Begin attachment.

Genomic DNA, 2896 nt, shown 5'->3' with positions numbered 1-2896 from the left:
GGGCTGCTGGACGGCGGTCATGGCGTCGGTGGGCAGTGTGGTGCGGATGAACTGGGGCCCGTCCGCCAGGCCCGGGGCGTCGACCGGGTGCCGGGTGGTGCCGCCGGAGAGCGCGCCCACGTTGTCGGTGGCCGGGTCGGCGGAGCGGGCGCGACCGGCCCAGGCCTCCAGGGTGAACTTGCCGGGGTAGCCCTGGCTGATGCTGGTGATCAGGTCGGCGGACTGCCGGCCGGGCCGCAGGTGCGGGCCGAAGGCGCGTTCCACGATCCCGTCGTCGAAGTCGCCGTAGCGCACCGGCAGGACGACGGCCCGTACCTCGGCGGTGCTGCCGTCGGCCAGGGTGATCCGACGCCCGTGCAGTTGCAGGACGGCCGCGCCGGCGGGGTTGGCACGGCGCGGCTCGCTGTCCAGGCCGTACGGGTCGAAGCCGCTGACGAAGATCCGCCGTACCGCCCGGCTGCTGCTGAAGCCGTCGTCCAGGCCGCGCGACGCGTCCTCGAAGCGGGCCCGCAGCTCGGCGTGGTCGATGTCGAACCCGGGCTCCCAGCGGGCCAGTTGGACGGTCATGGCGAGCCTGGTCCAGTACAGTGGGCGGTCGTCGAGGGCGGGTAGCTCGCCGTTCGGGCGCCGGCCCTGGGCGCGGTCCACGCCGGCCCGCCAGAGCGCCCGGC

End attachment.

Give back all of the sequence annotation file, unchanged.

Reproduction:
Genomic DNA, 2896 nt, shown 5'->3' with positions numbered 1-2896 from the left:
GGGCTGCTGGACGGCGGTCATGGCGTCGGTGGGCAGTGTGGTGCGGATGAACTGGGGCCCGTCCGCCAGGCCCGGGGCGTCGACCGGGTGCCGGGTGGTGCCGCCGGAGAGCGCGCCCACGTTGTCGGTGGCCGGGTCGGCGGAGCGGGCGCGACCGGCCCAGGCCTCCAGGGTGAACTTGCCGGGGTAGCCCTGGCTGATGCTGGTGATCAGGTCGGCGGACTGCCGGCCGGGCCGCAGGTGCGGGCCGAAGGCGCGTTCCACGATCCCGTCGTCGAAGTCGCCGTAGCGCACCGGCAGGACGACGGCCCGTACCTCGGCGGTGCTGCCGTCGGCCAGGGTGATCCGACGCCCGTGCAGTTGCAGGACGGCCGCGCCGGCGGGGTTGGCACGGCGCGGCTCGCTGTCCAGGCCGTACGGGTCGAAGCCGCTGACGAAGATCCGCCGTACCGCCCGGCTGCTGCTGAAGCCGTCGTCCAGGCCGCGCGACGCGTCCTCGAAGCGGGCCCGCAGCTCGGCGTGGTCGATGTCGAACCCGGGCTCCCAGCGGGCCAGTTGGACGGTCATGGCGAGCCTGGTCCAGTACAGTGGGCGGTCGTCGAGGGCGGGTAGCTCGCCGTTCGGGCGCCGGCCCTGGGCGCGGTCCACGCCGGCCCGCCAGAGCGCCCGGC